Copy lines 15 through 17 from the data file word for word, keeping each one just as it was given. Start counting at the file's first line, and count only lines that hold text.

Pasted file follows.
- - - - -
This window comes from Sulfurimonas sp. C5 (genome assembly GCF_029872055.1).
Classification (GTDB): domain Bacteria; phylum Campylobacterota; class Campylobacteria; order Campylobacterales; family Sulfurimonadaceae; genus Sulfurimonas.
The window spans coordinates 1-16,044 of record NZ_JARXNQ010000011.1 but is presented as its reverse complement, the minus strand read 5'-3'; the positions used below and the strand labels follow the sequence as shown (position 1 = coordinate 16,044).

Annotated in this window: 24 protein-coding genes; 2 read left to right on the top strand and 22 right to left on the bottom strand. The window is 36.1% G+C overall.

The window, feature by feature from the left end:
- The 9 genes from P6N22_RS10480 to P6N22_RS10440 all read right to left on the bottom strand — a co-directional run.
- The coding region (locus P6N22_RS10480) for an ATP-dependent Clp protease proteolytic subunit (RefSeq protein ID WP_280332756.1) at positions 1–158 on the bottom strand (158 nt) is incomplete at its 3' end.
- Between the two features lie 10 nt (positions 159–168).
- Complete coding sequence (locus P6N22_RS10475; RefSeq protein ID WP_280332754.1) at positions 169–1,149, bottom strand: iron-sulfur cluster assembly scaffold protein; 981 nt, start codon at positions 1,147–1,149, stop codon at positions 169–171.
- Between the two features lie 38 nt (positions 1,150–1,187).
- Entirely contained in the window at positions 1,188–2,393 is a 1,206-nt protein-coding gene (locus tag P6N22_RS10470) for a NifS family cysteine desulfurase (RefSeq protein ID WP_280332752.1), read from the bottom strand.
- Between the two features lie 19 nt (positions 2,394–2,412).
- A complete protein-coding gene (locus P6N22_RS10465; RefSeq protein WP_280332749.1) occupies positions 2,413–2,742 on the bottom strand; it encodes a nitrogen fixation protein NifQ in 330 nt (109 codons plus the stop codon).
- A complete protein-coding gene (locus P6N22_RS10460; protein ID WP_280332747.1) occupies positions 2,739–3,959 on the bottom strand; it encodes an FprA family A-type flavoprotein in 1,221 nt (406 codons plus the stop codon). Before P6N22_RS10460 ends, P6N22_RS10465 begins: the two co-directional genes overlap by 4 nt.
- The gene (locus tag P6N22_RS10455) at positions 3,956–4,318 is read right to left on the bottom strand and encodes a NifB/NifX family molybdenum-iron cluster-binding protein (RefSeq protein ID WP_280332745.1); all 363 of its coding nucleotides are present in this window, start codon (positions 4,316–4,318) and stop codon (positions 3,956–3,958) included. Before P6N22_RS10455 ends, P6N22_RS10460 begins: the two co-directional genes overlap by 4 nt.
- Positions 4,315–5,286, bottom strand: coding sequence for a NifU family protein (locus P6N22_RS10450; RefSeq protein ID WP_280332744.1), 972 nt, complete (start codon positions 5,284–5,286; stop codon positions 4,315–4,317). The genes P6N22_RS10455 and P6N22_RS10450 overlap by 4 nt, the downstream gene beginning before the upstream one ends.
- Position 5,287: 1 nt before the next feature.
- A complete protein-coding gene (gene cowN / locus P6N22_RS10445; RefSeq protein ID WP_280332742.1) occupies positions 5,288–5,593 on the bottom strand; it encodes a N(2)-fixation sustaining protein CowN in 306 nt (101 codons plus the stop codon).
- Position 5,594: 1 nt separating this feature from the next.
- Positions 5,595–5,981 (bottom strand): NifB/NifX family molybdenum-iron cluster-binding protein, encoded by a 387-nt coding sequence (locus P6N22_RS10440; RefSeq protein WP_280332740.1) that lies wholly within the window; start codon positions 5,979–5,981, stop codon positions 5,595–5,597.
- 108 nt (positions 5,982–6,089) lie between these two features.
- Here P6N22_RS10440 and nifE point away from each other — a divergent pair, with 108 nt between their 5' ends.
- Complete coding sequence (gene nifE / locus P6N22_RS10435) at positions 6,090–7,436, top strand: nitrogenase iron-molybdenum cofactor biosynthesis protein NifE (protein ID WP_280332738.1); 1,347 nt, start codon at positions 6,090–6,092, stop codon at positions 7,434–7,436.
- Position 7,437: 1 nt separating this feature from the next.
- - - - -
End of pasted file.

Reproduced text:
- The gene (locus tag P6N22_RS10455) at positions 3,956–4,318 is read right to left on the bottom strand and encodes a NifB/NifX family molybdenum-iron cluster-binding protein (RefSeq protein ID WP_280332745.1); all 363 of its coding nucleotides are present in this window, start codon (positions 4,316–4,318) and stop codon (positions 3,956–3,958) included. Before P6N22_RS10455 ends, P6N22_RS10460 begins: the two co-directional genes overlap by 4 nt.
- Positions 4,315–5,286, bottom strand: coding sequence for a NifU family protein (locus P6N22_RS10450; RefSeq protein ID WP_280332744.1), 972 nt, complete (start codon positions 5,284–5,286; stop codon positions 4,315–4,317). The genes P6N22_RS10455 and P6N22_RS10450 overlap by 4 nt, the downstream gene beginning before the upstream one ends.
- Position 5,287: 1 nt before the next feature.